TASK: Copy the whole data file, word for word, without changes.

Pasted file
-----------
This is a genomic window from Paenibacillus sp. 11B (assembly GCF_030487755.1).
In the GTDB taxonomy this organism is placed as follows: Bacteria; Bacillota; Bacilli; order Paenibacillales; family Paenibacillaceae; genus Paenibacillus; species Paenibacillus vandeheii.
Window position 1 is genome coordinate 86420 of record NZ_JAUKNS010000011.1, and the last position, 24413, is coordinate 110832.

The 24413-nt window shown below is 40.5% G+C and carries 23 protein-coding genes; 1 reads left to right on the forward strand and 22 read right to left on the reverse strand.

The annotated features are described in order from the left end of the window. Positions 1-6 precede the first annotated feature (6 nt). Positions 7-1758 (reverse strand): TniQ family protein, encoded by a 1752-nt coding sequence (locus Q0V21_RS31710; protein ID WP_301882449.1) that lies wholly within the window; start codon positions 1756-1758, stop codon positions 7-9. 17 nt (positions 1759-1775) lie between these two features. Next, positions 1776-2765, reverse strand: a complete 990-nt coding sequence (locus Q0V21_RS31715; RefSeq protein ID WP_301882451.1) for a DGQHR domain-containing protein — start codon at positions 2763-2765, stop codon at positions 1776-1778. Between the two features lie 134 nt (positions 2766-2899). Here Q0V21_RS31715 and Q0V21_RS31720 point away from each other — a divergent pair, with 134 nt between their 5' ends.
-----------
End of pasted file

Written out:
This is a genomic window from Paenibacillus sp. 11B (assembly GCF_030487755.1).
In the GTDB taxonomy this organism is placed as follows: Bacteria; Bacillota; Bacilli; order Paenibacillales; family Paenibacillaceae; genus Paenibacillus; species Paenibacillus vandeheii.
Window position 1 is genome coordinate 86420 of record NZ_JAUKNS010000011.1, and the last position, 24413, is coordinate 110832.

The 24413-nt window shown below is 40.5% G+C and carries 23 protein-coding genes; 1 reads left to right on the forward strand and 22 read right to left on the reverse strand.

The annotated features are described in order from the left end of the window. Positions 1-6 precede the first annotated feature (6 nt). Positions 7-1758 (reverse strand): TniQ family protein, encoded by a 1752-nt coding sequence (locus Q0V21_RS31710; protein ID WP_301882449.1) that lies wholly within the window; start codon positions 1756-1758, stop codon positions 7-9. 17 nt (positions 1759-1775) lie between these two features. Next, positions 1776-2765, reverse strand: a complete 990-nt coding sequence (locus Q0V21_RS31715; RefSeq protein ID WP_301882451.1) for a DGQHR domain-containing protein — start codon at positions 2763-2765, stop codon at positions 1776-1778. Between the two features lie 134 nt (positions 2766-2899). Here Q0V21_RS31715 and Q0V21_RS31720 point away from each other — a divergent pair, with 134 nt between their 5' ends.